Passion in music makes a great impression. Often, it helps remind listeners why a band is making music, what keeps them moving, and how much they care about what they’re doing. Your Memorial made a great impression with their ardent 2010 debut Atonement, and two years later, they follow it up with Redirect. Their sophomore release isn’t as strong as their first, but because of its bleeding passion, heartfelt lyrics, and careful craft, the weaknesses found within its instrumentation and musical approach are easier to overlook.
Immediately, Redirect sounds like a tried and tired version of Atonement. It seems like Your Memorial is going for a more raw, untouched approach; the record isn’t as tantalizing (its breakdowns are definitely turned down a notch), nor is it as thick as Atonement, but it still contains a sound very reminiscent of their debut. In fact, it’s almost hard to tell the two records apart. Because of this feel, in addition to the record’s somewhat stale, been-there-done-that vibe, fans of the band’s debut may throw it aside. However, fans of backboned, uplifting songwriting and furious conviction should immediately connect.
Following a sensual yet generic intro track, “Redirect” blasts into a metalcore sound protruding with influence from both death and progressive metal. This song is quite strengthening; speaking of growing closer to God, the track makes up for its stale riffage with a spiritual essence that is absent and/or lacking in a lot of music. “Shipwreck” gets things into a more solidified groove thanks to intricate guitar work and a more concerned, more awakened tone. Cleans and screams hold more of an impact in the chorus, and prove to be an effective tool in later tracks “Trial and Triumph” and “Transform” as well. The band also continues to make use of instrumental tracks. Both “The Substance of Things Hoped For…” and “…Evidence of Things Unseen” are an emotional journey that shows maturity, positivity, and conviction. Much of the album’s instrumentation seems to be coated in emotion and hope, and this makes Redirect a lot easier to digest and relate to.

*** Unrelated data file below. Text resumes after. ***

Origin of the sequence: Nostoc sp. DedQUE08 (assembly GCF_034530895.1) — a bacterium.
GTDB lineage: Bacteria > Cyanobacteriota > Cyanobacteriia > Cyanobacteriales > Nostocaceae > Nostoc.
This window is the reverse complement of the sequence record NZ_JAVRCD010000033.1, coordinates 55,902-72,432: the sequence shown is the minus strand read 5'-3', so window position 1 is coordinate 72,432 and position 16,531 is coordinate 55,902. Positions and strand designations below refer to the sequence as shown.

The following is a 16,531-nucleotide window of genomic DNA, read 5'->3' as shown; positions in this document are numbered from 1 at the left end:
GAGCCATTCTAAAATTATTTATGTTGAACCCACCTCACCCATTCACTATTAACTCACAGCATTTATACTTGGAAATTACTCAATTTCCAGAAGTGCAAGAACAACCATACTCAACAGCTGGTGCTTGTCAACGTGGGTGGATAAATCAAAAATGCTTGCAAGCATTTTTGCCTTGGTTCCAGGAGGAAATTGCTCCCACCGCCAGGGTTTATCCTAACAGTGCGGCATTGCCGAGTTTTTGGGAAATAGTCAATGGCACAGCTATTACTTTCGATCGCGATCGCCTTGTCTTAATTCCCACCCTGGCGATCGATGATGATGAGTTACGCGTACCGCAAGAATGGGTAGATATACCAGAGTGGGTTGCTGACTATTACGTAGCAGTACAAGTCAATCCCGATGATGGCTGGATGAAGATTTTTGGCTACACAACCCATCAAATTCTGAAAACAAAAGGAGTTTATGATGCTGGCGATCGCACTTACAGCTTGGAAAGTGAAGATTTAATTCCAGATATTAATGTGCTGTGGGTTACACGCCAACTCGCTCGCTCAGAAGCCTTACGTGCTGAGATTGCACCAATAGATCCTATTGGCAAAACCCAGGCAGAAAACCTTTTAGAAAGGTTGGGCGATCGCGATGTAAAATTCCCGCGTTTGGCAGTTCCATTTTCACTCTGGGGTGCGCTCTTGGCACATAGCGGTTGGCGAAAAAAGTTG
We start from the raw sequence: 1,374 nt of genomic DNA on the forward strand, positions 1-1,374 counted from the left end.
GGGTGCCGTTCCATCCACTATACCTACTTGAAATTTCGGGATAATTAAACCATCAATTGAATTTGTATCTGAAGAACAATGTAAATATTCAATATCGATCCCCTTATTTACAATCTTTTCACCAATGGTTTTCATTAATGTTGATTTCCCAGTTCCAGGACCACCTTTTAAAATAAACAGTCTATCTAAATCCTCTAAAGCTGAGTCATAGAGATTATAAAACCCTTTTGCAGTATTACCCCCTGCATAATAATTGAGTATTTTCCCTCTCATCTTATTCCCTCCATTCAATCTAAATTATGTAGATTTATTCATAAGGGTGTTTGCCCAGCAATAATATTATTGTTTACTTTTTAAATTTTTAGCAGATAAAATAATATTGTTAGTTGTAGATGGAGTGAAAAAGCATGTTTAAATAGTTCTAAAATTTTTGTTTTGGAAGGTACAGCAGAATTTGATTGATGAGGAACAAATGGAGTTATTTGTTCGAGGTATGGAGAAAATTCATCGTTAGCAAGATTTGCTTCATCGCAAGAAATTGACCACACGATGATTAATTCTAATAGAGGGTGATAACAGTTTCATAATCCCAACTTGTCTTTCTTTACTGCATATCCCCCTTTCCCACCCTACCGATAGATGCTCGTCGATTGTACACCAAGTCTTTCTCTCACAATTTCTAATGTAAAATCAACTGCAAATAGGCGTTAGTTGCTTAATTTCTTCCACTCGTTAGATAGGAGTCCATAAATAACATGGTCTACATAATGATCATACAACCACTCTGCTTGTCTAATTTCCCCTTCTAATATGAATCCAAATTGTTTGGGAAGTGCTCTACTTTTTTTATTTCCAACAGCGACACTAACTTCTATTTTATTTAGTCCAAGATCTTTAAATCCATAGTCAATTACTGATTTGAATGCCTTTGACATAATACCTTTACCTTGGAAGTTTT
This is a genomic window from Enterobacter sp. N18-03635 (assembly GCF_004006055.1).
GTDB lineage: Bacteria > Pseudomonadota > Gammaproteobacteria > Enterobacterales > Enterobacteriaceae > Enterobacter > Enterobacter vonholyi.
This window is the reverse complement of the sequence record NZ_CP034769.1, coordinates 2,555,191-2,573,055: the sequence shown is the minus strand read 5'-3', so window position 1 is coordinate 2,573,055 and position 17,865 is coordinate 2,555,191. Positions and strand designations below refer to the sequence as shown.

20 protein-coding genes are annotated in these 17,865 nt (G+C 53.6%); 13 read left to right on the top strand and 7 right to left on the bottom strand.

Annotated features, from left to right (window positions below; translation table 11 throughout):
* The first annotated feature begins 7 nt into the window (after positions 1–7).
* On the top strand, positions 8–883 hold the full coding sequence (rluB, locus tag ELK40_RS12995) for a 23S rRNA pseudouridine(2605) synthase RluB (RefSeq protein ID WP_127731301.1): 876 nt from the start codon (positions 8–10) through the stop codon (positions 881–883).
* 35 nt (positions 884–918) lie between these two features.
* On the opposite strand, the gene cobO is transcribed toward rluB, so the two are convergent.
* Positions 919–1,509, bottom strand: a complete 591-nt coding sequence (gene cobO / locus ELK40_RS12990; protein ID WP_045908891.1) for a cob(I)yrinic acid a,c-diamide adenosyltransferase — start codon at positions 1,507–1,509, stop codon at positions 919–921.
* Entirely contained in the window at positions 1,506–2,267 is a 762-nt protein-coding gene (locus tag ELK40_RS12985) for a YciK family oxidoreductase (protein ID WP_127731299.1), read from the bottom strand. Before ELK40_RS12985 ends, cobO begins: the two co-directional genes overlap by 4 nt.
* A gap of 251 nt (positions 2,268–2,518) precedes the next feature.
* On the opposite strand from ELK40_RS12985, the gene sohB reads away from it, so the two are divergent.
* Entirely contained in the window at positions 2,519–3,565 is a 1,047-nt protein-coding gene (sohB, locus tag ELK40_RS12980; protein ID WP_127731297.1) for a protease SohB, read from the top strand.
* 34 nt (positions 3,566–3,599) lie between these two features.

As the album continues on, the depth encased within it is fully revealed. “Change The World” is an obvious standout track thanks to its meshing of intense guitar work and a melodic feel. Other songs such as “Anthem” and “Cadence For a King” prove that music is more than just the music itself, but also the message and interpretation found beneath all of that. When the record reaches a conclusion, it remains thought-provoking. Though Redirect suffers from pale melodies and repetitive stanzas of riffage and hardcore screams, its passion ignites a very powerful fire.
Even though I’d choose Atonement over Redirect any day, I’ve grown very attached to Your Memorial’s sophomore release. They seem to care a lot more about their message than anything, and from that, it’s quite obvious of their loyalty to the Lord. Just like For Today and other bands who have followed suit, these metalheads put their foot forward when it comes to their faith. And, like an onion, this album’s passion, emotion, and vision are uncovered layer by layer, listen after listen. Though it won’t go down as a frontrunner for Album of the Year or even be on many Top 10 lists, it’s an album that continues to show Your Memorial’s love for both music and Christ. Though it takes some time to fully grow to like Redirect, the passion it possesses holds a lasting impact on those willing to delve into it.